Review: A Wee Journey

A powerful statement on the importance of free movement

international review (edinburgh) | Read in About 2 minutes
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A Wee Journey, photo by Brian Hartley
Published 17 Aug 2022

Palestinian dancer/choreographer Farah Saleh continues her exploration of refugee stories, this time in collaboration with five dancers and the composer/performer O─čuz Kaplangi. Everyone is based in Scotland at the moment, but once called somewhere else home – Turkey, Finland, Italy, Spain, Palestine, Democratic Republic of Congo. Through the stylised repetition of everyday gestures, which is Saleh’s signature physical lexicon for herself and her dancers, we watch the frustration, confusion, cooperation and nostalgia that comes with the crossing of borders. Five bodies wordlessly convey the perpetual, frenzied onward motion of a person forced to move in search of a safer place and the short circuiting moments of juddering, weary collapse when they can’t find it.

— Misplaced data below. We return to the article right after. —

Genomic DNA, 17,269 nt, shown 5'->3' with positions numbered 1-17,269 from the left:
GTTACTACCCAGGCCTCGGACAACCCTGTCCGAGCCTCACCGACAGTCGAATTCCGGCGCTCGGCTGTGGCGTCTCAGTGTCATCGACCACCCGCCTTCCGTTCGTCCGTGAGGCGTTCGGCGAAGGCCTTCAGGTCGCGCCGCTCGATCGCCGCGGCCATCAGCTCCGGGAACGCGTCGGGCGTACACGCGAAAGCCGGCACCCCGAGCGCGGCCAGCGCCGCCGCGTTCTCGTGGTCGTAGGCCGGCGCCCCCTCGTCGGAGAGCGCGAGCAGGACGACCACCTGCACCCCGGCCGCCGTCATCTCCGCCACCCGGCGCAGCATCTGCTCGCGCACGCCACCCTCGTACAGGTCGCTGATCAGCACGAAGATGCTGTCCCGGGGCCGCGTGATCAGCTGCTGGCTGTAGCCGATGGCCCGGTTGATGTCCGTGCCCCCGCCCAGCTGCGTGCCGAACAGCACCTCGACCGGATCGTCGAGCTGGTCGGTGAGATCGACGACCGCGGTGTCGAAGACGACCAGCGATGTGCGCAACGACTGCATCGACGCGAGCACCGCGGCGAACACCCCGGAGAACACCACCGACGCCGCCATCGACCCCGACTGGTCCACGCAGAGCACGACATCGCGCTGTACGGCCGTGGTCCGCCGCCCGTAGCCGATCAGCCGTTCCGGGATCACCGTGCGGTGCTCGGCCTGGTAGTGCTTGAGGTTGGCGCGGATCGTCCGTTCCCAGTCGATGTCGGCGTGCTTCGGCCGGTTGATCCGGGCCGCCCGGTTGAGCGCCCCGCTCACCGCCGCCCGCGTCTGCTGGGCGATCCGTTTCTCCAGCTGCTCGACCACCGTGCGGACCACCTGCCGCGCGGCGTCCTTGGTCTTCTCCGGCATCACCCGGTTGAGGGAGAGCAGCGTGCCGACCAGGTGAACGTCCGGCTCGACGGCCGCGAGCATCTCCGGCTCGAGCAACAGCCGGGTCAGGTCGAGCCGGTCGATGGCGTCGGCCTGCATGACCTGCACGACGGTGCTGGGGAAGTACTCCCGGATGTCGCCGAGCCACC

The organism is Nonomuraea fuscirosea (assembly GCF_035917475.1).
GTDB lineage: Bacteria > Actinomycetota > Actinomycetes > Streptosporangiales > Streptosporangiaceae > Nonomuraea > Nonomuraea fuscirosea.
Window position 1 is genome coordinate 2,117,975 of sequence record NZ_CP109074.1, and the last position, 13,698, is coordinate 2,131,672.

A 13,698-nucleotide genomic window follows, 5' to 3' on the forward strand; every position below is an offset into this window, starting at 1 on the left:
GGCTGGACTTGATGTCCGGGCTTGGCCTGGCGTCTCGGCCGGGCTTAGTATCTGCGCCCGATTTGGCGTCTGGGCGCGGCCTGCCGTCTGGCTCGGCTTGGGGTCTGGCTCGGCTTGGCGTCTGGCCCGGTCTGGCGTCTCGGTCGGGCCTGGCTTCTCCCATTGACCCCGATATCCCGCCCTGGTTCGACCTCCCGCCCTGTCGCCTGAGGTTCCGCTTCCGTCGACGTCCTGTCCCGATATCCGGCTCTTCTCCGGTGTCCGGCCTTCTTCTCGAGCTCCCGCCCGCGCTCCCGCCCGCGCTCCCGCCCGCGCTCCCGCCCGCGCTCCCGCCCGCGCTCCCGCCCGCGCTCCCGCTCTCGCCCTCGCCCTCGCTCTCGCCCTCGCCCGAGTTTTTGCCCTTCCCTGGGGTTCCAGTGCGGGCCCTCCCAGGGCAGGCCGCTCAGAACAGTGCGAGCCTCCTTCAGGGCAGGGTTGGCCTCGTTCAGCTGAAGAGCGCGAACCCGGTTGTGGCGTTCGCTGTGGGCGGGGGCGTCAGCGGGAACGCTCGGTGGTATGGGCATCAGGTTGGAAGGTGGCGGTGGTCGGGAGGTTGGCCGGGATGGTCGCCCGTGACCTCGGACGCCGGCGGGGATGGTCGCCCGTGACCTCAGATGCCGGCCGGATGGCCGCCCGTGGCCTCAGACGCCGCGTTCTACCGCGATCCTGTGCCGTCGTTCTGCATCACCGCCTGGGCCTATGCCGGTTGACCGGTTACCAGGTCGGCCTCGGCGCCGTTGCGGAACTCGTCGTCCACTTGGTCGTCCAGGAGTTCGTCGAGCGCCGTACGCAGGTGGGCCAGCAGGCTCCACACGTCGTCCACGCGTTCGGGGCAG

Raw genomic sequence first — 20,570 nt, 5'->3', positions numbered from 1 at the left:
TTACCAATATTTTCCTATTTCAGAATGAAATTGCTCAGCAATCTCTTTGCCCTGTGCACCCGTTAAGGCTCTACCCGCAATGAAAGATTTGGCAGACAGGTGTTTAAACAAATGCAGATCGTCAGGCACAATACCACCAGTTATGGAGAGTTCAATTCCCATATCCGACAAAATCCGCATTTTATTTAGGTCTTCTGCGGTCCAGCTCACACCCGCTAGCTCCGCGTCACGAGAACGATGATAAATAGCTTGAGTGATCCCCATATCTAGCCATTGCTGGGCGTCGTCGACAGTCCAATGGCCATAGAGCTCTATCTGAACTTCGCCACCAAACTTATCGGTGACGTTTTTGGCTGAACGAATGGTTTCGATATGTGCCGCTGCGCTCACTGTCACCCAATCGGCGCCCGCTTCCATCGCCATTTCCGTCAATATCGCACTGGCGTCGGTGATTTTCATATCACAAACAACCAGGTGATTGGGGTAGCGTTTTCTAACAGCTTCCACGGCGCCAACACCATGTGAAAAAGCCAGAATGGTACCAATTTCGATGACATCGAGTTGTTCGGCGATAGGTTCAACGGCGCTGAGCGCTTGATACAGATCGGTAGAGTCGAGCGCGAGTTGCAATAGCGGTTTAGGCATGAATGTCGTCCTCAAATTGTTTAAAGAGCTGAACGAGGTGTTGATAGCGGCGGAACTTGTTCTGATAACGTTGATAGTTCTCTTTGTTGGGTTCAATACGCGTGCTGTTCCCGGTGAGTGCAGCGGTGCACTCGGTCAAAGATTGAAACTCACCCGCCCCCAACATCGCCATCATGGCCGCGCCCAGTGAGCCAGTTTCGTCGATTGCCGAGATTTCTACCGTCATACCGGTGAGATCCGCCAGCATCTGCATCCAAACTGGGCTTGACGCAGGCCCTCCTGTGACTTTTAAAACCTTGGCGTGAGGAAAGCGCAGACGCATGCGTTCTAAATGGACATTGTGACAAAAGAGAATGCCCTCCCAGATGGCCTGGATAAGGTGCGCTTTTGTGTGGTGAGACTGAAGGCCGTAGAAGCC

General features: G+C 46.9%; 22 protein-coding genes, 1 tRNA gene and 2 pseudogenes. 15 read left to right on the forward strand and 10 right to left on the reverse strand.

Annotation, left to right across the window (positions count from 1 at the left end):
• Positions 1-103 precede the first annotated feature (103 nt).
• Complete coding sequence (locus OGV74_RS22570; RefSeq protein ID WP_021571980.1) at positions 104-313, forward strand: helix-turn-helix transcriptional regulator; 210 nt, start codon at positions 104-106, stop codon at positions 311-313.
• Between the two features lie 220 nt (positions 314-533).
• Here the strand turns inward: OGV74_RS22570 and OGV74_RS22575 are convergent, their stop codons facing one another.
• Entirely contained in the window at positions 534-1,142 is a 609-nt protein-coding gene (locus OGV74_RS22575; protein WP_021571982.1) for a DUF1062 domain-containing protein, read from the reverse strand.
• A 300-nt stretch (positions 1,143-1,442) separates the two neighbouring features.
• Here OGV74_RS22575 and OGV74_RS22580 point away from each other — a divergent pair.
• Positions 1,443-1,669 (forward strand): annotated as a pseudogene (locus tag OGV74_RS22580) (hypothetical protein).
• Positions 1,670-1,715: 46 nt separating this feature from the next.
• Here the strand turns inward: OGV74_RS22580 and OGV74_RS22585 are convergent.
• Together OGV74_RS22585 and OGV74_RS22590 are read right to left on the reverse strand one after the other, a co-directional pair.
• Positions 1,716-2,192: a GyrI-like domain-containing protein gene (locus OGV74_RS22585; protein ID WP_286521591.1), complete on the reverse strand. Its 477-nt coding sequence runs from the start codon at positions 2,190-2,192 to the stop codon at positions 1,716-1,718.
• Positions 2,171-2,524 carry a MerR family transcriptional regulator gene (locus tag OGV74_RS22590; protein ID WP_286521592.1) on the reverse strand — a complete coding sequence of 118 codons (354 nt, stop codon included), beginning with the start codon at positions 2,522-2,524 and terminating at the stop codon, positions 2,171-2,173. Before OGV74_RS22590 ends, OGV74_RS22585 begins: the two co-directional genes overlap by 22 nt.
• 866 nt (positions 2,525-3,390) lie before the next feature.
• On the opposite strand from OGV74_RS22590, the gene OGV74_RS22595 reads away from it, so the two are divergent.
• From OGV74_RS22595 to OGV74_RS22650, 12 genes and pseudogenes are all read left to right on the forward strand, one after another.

Disabled activist Nada Shawa moved to Scotland aged eight from occupied Palestine and has flashes of giddy joy amongst the darkness as her wheelchair is spun and straddled by fellow dancers, Pirita Tuisku and Daniel Navarro Lorenzo. A playful spoken word section in Lingala by Glasgow-based Kemono L.Riot is a reminder of how alienating and othering language can be, but when he electric-shocks his torso in bursts of urgent krumping and sweeps his limbs in graceful loops, the connection with both the other dancers and the audience is palpable, and moving. A powerful, elegant mime on the importance of free movement, both personally and politically.